It’s official, Lesbians have better sex – well thats according to researches at Indiana University. Women in lesbian relationships are more likely to reach orgasm during sex than straight or even bisexual women. They are also likely to have orgasms with more variety.
The study has found men reach orgasm an average 85% of the time when they have sex with a familiar partner, compared to 63% on average for straight women. That figure rose to 75% for lesbians but dropped to 58% for bisexual women.
Researchers have suggested same-sex female sex ‘lasts longer’. Gay women are also ‘more comfortable with the female body’.
‘One possible explanation is that…lesbian women are more comfortable and familiar with the female body and thus, on average, are better able to induce orgasm in their female partners,’ the Journal of Sexual Medicine study said.
Findings from this large dataset of US singles suggest that women, regardless of sexual orientation, have less predictable, more varied orgasm experiences than do men and that for women, but not men, the likelihood of orgasm varies with sexual orientation.
These findings demonstrate the need for further investigations into the comparative sexual experiences and sexual health outcomes of sexual minorities.’
More than 6,500 men and women between 21 years old and 65 years old in America took part in the study led by Indiana University.
A Lesbians Guide to Surviving a Break-Up – Breaking up is never easy, whether you’re gay, straight or lesbian. Sometimes you’ll feel so terrible that you’ll never want to see anyone else again for as long as you live. But there’s always light at the end of the tunnel. Here’s how you can find it:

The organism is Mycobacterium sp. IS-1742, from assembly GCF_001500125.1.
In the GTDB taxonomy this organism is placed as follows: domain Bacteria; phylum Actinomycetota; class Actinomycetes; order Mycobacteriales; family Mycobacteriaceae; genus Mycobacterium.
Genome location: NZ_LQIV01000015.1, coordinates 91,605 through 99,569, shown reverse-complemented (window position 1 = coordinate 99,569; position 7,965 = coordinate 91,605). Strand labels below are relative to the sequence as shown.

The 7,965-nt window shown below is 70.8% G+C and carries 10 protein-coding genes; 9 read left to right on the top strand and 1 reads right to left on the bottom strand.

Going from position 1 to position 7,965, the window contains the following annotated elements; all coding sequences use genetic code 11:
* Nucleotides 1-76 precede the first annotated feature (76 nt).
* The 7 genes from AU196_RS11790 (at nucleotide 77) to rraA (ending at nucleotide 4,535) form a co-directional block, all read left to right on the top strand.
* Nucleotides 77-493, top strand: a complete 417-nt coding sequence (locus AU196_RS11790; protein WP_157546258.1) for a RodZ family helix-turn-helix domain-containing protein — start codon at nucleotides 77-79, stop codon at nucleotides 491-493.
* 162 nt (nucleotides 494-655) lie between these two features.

- Accept what has happened – The first reaction people have to the end of a relationship is ‘Oh my God, how could this have happened?’ Denial is a natural response but it isn’t very healthy. Once you start to accept the reality of the end of your relationship the healing process will begin.
- You might be angry – This too is a natural next step on the road of grieving. At this stage you’ll probably want to get some distance on your partner. It will probably be sensible to move out of the house you were sharing or to spend time with other friends.
- Don’t be scared to ask for help – Get in touch with your friends, but not the friends you share with your ex. You need someone who will listen to you and take you seriously, without judging you.
- Mourn – but not for too long – Again, feeling maudlin is perfectly normal in this situation. There will be a long period of feeling sorry for yourself and there’s nothing wrong with that. After a while though, you may start feeling like you are wallowing in the pain when what you really need to do is pick yourself up and get on with your life. You can’t let this bad experience destroy you.
- Achieve closure – Make sure you say what you need to say to her and then leave it at that. If you can’t do that face to face then do it by phone or email. You need to be able to feel like you said and did everything you could and that now it is over, the matter is closed.
- Don’t be tempted by a rebound – It can be attractive to some to run into the arms of the nearest person offering comfort and love. This may not be wise as your healing process will almost certainly be continuing. It may not be fair either on yourself or the rebound.
- Don’t keep it all bottled out – There’s nothing wrong with crying and displaying your emotions. However, you may find it more productive to work through your feelings doing creative activities such as painting, music or writing. Best not to turn to drugs and alcohol to dull the pain – your mental and physical health will pay for it and it will not be the fix you really need.